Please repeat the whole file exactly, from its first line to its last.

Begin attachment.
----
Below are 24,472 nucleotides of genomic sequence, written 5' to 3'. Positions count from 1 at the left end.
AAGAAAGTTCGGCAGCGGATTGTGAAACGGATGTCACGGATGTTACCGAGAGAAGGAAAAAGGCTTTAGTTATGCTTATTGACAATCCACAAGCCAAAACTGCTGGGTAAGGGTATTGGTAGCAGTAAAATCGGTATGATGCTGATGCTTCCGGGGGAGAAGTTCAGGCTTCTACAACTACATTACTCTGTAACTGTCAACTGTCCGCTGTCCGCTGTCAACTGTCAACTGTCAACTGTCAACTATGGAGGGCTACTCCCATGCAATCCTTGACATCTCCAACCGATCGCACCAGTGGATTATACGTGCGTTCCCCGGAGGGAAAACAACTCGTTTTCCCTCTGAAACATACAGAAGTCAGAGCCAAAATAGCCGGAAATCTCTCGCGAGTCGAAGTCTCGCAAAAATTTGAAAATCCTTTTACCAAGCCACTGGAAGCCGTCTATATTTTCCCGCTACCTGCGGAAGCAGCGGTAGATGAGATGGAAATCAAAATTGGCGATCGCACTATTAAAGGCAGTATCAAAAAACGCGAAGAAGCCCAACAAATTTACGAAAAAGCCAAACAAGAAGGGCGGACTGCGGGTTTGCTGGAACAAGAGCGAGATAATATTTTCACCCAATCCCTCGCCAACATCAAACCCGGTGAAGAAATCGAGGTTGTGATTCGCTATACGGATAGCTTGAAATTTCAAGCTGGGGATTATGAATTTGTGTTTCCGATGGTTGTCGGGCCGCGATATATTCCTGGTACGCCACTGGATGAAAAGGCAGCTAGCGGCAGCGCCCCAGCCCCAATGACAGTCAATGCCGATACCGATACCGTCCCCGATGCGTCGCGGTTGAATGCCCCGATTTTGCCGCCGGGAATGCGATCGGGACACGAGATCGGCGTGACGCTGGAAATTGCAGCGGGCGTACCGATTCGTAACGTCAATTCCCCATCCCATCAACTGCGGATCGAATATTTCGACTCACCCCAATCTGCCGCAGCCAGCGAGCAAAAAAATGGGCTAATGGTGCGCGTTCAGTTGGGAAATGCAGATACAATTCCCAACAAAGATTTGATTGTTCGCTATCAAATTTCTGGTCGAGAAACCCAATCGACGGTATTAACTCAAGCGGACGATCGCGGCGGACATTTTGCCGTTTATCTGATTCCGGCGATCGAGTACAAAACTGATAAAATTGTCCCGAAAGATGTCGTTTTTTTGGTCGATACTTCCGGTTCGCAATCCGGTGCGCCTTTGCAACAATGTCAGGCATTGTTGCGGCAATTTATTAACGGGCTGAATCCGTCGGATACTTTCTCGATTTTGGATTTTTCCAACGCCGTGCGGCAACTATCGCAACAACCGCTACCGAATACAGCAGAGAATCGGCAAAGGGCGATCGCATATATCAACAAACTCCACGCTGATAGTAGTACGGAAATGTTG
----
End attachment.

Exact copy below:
Below are 24,472 nucleotides of genomic sequence, written 5' to 3'. Positions count from 1 at the left end.
AAGAAAGTTCGGCAGCGGATTGTGAAACGGATGTCACGGATGTTACCGAGAGAAGGAAAAAGGCTTTAGTTATGCTTATTGACAATCCACAAGCCAAAACTGCTGGGTAAGGGTATTGGTAGCAGTAAAATCGGTATGATGCTGATGCTTCCGGGGGAGAAGTTCAGGCTTCTACAACTACATTACTCTGTAACTGTCAACTGTCCGCTGTCCGCTGTCAACTGTCAACTGTCAACTGTCAACTATGGAGGGCTACTCCCATGCAATCCTTGACATCTCCAACCGATCGCACCAGTGGATTATACGTGCGTTCCCCGGAGGGAAAACAACTCGTTTTCCCTCTGAAACATACAGAAGTCAGAGCCAAAATAGCCGGAAATCTCTCGCGAGTCGAAGTCTCGCAAAAATTTGAAAATCCTTTTACCAAGCCACTGGAAGCCGTCTATATTTTCCCGCTACCTGCGGAAGCAGCGGTAGATGAGATGGAAATCAAAATTGGCGATCGCACTATTAAAGGCAGTATCAAAAAACGCGAAGAAGCCCAACAAATTTACGAAAAAGCCAAACAAGAAGGGCGGACTGCGGGTTTGCTGGAACAAGAGCGAGATAATATTTTCACCCAATCCCTCGCCAACATCAAACCCGGTGAAGAAATCGAGGTTGTGATTCGCTATACGGATAGCTTGAAATTTCAAGCTGGGGATTATGAATTTGTGTTTCCGATGGTTGTCGGGCCGCGATATATTCCTGGTACGCCACTGGATGAAAAGGCAGCTAGCGGCAGCGCCCCAGCCCCAATGACAGTCAATGCCGATACCGATACCGTCCCCGATGCGTCGCGGTTGAATGCCCCGATTTTGCCGCCGGGAATGCGATCGGGACACGAGATCGGCGTGACGCTGGAAATTGCAGCGGGCGTACCGATTCGTAACGTCAATTCCCCATCCCATCAACTGCGGATCGAATATTTCGACTCACCCCAATCTGCCGCAGCCAGCGAGCAAAAAAATGGGCTAATGGTGCGCGTTCAGTTGGGAAATGCAGATACAATTCCCAACAAAGATTTGATTGTTCGCTATCAAATTTCTGGTCGAGAAACCCAATCGACGGTATTAACTCAAGCGGACGATCGCGGCGGACATTTTGCCGTTTATCTGATTCCGGCGATCGAGTACAAAACTGATAAAATTGTCCCGAAAGATGTCGTTTTTTTGGTCGATACTTCCGGTTCGCAATCCGGTGCGCCTTTGCAACAATGTCAGGCATTGTTGCGGCAATTTATTAACGGGCTGAATCCGTCGGATACTTTCTCGATTTTGGATTTTTCCAACGCCGTGCGGCAACTATCGCAACAACCGCTACCGAATACAGCAGAGAATCGGCAAAGGGCGATCGCATATATCAACAAACTCCACGCTGATAGTAGTACGGAAATGTTG